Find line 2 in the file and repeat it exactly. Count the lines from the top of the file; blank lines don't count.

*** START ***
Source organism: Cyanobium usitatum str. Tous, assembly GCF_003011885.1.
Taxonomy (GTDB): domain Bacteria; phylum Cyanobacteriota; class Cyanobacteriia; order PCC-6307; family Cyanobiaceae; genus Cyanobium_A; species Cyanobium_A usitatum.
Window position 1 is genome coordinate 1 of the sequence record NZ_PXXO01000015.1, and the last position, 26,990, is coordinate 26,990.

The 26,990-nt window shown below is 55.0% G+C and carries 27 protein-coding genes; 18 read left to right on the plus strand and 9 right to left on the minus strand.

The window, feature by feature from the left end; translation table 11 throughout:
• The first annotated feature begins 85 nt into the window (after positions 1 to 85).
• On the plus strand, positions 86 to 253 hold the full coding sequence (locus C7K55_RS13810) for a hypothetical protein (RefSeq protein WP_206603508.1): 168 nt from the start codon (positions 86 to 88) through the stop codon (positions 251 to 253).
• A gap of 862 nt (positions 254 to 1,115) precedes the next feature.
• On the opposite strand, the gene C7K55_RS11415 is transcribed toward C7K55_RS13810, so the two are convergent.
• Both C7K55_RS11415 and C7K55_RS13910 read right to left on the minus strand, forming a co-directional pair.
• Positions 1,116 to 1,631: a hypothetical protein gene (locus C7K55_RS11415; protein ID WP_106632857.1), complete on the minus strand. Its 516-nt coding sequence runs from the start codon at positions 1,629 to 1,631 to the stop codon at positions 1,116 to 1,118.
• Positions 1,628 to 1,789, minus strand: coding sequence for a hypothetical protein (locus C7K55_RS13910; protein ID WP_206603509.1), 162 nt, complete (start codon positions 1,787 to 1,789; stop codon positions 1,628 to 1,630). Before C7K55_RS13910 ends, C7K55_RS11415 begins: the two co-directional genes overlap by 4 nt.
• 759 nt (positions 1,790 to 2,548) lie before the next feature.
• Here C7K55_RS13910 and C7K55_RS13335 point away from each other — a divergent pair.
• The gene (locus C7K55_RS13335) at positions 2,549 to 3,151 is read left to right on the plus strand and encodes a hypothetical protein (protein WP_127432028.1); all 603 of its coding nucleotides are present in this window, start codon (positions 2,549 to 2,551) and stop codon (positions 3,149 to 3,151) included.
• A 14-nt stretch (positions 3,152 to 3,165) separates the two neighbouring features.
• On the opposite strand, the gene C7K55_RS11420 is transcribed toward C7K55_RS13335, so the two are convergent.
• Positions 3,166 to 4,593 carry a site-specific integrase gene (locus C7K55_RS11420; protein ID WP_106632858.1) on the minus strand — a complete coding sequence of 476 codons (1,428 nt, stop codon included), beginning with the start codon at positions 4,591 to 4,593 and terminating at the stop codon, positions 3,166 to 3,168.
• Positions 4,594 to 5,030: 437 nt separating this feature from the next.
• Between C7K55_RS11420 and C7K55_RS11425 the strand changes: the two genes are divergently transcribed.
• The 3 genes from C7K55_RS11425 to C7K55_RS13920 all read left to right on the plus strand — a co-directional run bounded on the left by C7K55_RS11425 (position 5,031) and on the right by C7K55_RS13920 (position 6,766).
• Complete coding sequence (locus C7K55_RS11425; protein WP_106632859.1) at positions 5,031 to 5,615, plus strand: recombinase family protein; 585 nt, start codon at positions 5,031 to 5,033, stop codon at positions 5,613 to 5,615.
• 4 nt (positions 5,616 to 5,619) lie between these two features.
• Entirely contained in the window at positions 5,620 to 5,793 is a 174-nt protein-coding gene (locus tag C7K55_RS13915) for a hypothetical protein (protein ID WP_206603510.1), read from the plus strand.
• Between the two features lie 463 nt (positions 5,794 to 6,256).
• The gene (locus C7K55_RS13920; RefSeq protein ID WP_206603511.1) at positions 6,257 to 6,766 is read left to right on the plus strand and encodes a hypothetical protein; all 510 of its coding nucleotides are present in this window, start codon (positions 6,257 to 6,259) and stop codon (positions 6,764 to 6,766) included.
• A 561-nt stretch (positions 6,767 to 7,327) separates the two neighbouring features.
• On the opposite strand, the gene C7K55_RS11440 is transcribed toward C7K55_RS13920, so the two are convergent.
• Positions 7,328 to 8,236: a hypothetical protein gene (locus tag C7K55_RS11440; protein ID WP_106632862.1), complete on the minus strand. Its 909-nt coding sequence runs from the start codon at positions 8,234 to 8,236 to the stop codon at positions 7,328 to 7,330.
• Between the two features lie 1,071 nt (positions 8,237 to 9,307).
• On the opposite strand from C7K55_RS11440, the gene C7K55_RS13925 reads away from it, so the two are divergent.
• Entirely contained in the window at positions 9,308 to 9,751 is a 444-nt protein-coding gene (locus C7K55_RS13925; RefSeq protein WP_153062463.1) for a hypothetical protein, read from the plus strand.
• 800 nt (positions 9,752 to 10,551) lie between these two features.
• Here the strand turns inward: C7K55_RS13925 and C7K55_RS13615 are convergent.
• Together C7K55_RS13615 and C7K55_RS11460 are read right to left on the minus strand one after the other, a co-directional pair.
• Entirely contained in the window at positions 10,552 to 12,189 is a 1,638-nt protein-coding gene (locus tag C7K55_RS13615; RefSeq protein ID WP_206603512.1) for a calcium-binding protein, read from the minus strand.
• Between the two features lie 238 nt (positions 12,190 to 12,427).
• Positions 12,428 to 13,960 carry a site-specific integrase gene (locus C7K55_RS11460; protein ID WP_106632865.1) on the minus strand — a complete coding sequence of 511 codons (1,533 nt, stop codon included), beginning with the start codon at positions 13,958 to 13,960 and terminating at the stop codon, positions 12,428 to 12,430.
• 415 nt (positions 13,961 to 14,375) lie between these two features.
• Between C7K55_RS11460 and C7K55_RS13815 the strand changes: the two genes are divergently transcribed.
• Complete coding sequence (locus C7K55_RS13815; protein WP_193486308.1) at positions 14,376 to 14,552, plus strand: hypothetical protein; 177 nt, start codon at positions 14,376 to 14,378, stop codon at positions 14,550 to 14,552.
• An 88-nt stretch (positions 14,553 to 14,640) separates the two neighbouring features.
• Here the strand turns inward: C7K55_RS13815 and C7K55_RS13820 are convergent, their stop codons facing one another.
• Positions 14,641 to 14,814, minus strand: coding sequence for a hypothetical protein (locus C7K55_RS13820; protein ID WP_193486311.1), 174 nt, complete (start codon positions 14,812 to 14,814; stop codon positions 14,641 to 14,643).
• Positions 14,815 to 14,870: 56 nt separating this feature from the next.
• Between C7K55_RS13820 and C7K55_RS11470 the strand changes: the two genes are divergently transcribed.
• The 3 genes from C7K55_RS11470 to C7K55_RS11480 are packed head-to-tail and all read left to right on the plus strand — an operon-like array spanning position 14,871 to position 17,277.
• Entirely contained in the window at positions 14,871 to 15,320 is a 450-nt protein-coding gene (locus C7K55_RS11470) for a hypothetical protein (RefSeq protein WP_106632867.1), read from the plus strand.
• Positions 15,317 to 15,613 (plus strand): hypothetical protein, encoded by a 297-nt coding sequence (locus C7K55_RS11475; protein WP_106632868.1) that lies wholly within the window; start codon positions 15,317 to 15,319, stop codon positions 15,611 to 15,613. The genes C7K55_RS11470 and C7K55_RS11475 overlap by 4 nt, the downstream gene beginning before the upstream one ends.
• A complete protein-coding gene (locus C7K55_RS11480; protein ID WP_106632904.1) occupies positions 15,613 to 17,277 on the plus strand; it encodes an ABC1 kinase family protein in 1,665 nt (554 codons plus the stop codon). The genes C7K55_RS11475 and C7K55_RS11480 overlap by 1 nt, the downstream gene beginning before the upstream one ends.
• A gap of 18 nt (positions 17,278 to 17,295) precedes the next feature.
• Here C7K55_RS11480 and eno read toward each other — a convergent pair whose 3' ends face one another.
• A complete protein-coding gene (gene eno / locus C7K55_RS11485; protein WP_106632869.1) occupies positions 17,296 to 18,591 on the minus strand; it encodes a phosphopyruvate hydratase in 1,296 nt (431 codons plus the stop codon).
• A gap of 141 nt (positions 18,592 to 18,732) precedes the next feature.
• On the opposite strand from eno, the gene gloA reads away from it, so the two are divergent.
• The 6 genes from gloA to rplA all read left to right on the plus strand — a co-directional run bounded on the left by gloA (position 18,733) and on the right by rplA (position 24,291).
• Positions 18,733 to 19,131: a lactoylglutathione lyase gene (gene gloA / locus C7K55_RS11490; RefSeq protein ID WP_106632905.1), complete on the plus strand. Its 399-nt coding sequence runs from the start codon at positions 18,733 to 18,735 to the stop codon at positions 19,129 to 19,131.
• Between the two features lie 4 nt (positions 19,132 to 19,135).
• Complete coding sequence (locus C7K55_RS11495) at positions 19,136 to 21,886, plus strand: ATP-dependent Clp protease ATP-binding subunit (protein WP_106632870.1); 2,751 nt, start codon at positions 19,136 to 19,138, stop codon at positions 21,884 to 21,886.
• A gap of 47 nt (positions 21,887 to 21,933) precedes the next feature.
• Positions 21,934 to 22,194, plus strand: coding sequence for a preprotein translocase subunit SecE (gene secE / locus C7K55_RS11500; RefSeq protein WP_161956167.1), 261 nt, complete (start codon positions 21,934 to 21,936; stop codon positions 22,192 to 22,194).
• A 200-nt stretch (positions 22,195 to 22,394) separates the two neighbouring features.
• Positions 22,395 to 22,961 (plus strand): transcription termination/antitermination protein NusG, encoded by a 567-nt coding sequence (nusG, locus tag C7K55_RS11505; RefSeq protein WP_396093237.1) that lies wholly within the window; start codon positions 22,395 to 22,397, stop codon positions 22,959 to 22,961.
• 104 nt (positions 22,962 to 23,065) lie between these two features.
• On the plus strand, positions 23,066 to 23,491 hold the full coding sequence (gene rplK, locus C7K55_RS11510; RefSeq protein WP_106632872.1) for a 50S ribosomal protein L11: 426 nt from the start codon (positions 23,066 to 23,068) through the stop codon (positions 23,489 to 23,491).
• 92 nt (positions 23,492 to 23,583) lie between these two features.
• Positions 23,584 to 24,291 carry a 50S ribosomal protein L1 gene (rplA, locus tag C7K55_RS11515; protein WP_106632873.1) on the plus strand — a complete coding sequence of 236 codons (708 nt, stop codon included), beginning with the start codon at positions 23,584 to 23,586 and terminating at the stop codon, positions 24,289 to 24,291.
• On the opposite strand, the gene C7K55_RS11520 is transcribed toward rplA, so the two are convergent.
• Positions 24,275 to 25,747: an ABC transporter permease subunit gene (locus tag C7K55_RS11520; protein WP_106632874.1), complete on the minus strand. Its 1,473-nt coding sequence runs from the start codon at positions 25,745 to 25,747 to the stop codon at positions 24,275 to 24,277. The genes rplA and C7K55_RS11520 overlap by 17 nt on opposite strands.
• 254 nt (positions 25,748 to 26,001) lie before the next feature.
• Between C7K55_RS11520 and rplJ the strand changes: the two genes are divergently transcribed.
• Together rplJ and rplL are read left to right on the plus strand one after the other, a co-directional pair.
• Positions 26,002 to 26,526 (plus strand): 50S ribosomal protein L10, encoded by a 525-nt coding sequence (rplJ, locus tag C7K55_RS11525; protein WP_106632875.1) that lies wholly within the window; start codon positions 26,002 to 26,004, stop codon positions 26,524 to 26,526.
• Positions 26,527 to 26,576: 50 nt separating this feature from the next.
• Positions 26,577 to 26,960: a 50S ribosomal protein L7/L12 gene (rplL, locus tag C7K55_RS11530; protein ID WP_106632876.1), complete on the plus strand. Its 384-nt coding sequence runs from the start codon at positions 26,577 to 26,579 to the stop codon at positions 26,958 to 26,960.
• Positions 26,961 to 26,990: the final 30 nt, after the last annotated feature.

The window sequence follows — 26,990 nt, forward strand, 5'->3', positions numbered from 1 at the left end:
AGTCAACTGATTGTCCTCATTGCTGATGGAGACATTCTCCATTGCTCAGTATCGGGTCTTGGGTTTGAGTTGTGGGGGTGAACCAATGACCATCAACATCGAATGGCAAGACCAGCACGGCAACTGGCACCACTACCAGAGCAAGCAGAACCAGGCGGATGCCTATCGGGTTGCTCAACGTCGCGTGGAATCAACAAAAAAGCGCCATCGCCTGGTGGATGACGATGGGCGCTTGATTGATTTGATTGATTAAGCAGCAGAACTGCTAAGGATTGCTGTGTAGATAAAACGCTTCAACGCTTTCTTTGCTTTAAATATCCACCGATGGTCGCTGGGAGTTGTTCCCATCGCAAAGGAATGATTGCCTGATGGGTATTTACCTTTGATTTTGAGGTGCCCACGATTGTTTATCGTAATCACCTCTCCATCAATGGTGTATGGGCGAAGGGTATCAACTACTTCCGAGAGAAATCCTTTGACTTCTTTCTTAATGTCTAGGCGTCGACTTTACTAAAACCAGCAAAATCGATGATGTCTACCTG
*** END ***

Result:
Taxonomy (GTDB): domain Bacteria; phylum Cyanobacteriota; class Cyanobacteriia; order PCC-6307; family Cyanobiaceae; genus Cyanobium_A; species Cyanobium_A usitatum.